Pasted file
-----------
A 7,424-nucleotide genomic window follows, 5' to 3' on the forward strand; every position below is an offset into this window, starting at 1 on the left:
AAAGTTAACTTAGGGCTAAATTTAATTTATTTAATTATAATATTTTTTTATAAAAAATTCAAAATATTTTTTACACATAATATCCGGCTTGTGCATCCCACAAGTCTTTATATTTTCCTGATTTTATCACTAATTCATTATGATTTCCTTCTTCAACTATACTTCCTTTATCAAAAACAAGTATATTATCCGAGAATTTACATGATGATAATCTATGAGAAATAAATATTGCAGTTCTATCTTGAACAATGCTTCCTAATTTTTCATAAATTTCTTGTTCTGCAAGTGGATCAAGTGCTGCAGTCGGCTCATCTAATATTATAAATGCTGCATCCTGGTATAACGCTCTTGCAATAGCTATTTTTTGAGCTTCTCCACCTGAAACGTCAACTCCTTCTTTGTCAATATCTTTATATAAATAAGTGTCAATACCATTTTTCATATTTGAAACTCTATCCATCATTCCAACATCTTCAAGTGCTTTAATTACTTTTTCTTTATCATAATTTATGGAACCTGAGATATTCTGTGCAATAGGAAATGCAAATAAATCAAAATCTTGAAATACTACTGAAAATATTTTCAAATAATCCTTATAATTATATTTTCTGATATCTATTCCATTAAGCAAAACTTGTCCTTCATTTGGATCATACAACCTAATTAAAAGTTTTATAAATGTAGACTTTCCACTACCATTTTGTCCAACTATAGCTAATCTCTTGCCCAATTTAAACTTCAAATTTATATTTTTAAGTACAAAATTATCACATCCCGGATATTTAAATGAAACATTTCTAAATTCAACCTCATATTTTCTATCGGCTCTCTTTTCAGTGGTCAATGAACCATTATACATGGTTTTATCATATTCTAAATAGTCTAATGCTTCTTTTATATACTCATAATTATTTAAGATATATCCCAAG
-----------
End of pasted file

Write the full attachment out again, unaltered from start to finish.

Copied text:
A 7,424-nucleotide genomic window follows, 5' to 3' on the forward strand; every position below is an offset into this window, starting at 1 on the left:
AAAGTTAACTTAGGGCTAAATTTAATTTATTTAATTATAATATTTTTTTATAAAAAATTCAAAATATTTTTTACACATAATATCCGGCTTGTGCATCCCACAAGTCTTTATATTTTCCTGATTTTATCACTAATTCATTATGATTTCCTTCTTCAACTATACTTCCTTTATCAAAAACAAGTATATTATCCGAGAATTTACATGATGATAATCTATGAGAAATAAATATTGCAGTTCTATCTTGAACAATGCTTCCTAATTTTTCATAAATTTCTTGTTCTGCAAGTGGATCAAGTGCTGCAGTCGGCTCATCTAATATTATAAATGCTGCATCCTGGTATAACGCTCTTGCAATAGCTATTTTTTGAGCTTCTCCACCTGAAACGTCAACTCCTTCTTTGTCAATATCTTTATATAAATAAGTGTCAATACCATTTTTCATATTTGAAACTCTATCCATCATTCCAACATCTTCAAGTGCTTTAATTACTTTTTCTTTATCATAATTTATGGAACCTGAGATATTCTGTGCAATAGGAAATGCAAATAAATCAAAATCTTGAAATACTACTGAAAATATTTTCAAATAATCCTTATAATTATATTTTCTGATATCTATTCCATTAAGCAAAACTTGTCCTTCATTTGGATCATACAACCTAATTAAAAGTTTTATAAATGTAGACTTTCCACTACCATTTTGTCCAACTATAGCTAATCTCTTGCCCAATTTAAACTTCAAATTTATATTTTTAAGTACAAAATTATCACATCCCGGATATTTAAATGAAACATTTCTAAATTCAACCTCATATTTTCTATCGGCTCTCTTTTCAGTGGTCAATGAACCATTATACATGGTTTTATCATATTCTAAATAGTCTAATGCTTCTTTTATATACTCATAATTATTTAAGATATATCCCAAG